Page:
I wasn't always thrilled about living in Murray County. At times during my childhood, I felt like Frasier and his father, Martin...except that my whole county was Martin. I often felt as if I didn't fit in. I was pretty nerdy, never cared for sports or hunting, and developed a love for classical music in middle school. In many ways, I took that blue collar and tried to make it at least a baby blue, if not a lighter shade. However, at heart I was still that son of Appalachia. I loved sitting on the front porch telling family stories while channeling my inner Jerry Clower. We were a close-knit family, much like others in Appalachia. Cousins lived next door and more lived a block over and still more lived within 5 miles. In fact, we only had one set of cousins that wasn't local, and they eventually moved to north Georgia too. However much I felt at odds in Murray County with its mud flaps and Confederate battle flags and country music, I came to appreciate it when I moved away. While living in Louisville, KY (and across the Mason-Dixon in Clarksville, IN), I'd often bump into fellow Georgians, and we'd talk about the little towns from which we hailed. When I talked with fellow Appalachian friends, we'd talk about pinto beans (aka "soup beans"), fried potatoes and corn bread. That traditional Appalachian cuisine (which began out of poverty and necessity) became a feast to me after I moved away and came back to Chatsworth. I loved when Mom made it when I visited home!


Absence makes the heart grow fonder, they say, and that was true about Murray County! I guess, if anything, McCarroll's essay helped me to develop my own thoughts (and for that I am grateful; that's what good writing does!) on being an Appalachian:

1. Celebrate your heritage. There is something beautiful about honoring the noble parts of our heritage.


2. Speech patterns and grammar aren't the best indicators of intelligence. Even if it were, there are things higher than speech: decency, honor, wisdom. Some of the greatest wisdom I've heard came with a southern drawl.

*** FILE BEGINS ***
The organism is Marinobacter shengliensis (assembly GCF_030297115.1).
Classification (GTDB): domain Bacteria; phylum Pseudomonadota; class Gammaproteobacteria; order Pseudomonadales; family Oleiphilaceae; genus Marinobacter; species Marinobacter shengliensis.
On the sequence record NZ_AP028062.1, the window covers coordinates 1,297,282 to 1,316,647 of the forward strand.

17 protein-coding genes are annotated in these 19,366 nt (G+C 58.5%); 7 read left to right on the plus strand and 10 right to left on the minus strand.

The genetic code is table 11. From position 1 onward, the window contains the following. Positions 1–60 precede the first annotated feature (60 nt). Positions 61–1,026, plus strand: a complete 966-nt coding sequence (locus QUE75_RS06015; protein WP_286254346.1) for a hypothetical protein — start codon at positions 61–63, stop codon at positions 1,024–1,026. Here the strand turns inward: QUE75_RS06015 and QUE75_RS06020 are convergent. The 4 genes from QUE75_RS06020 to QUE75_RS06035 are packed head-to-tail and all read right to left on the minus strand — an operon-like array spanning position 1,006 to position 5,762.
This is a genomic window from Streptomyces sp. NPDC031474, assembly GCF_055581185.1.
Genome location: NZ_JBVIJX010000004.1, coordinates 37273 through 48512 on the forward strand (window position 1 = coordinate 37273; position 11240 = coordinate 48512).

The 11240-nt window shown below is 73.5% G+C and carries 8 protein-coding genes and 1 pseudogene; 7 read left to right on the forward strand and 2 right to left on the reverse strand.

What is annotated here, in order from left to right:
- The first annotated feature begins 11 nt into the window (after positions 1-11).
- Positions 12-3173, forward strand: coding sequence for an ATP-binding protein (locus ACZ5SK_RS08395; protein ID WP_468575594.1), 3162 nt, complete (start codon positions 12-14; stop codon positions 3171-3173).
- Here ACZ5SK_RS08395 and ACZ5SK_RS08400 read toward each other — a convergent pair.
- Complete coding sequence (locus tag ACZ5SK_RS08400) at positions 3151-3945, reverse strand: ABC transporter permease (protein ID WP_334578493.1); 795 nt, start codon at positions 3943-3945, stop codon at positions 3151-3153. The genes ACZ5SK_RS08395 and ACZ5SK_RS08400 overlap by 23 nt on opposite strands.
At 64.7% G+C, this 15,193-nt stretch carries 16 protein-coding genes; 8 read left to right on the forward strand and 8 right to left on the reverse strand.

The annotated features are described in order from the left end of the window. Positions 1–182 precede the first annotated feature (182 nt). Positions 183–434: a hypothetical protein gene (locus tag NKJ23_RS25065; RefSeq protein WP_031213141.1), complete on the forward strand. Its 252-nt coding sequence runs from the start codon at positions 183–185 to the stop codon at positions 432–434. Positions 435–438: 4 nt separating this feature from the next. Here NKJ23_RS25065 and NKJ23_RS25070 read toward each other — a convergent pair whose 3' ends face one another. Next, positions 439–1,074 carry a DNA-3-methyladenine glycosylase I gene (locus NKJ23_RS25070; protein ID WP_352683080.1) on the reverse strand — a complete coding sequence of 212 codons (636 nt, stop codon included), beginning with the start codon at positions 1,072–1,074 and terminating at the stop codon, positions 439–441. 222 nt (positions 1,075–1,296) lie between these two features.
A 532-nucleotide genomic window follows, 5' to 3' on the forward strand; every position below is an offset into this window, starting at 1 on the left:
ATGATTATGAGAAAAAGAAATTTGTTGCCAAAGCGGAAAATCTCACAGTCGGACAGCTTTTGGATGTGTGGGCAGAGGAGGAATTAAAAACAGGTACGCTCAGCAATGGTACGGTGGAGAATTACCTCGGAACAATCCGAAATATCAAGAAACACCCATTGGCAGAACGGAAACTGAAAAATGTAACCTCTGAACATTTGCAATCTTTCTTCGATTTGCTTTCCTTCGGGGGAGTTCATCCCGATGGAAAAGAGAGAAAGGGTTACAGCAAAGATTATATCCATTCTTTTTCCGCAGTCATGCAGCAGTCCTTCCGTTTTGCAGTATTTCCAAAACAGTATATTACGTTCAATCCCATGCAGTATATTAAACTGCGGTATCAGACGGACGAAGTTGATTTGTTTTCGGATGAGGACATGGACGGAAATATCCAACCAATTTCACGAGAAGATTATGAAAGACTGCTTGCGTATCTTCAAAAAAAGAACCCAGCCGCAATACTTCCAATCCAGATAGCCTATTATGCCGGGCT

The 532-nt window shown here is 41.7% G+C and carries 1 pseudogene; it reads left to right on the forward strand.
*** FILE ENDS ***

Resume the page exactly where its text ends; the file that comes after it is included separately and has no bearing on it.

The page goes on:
3. For fellow Appalachians, don't let anyone question your "Appalachian-ness." Appalachian culture is not monolithic. In fact, part of being Appalachian includes a sense of individualism, which probably came from the Scots-Irish who settled the region. So, if you have left behind an accent or cook differently than you were raised, that's perfectly okay. In fact, if you stick to your guns on those things and don't seek to change what you like just to appear more Appalachian, you're actually displaying that authentic Appalachian spirit! So, I guess this is my own Appalachian reckoning. I'm thankful to be a son of Appalachia, and I'm thankful that the town I wanted so hard to leave has become for me a source of pride. While I felt like I didn't fit in much growing up, it seems that part of me fit better there than I thought.

 

The original high school that was still in use by Bagley Middle School when I was a student there in the mid-90s. Of course, for us, it was "the old rock building." The source of the rocks is the Cohutta Mountains, a mountain range including Fort Mountain.


"Murray County High School Alma Mater"

by Lula Gladden


From the cliffs of old Cohutta,

Once against the sky

Came the walls of Alma Mater

So rugged and so high.


Chorus:

Forward ever be our watchword

Conquer without fail;

For our hearts shall love thee ever,

Alma Mater, Hail!

 

As I close, please remember my little hometown in your prayers as they deal with the aftermath of the Easter Sunday tornadoes (April 12, 2020). Its people are strong, but they still need your prayers and support.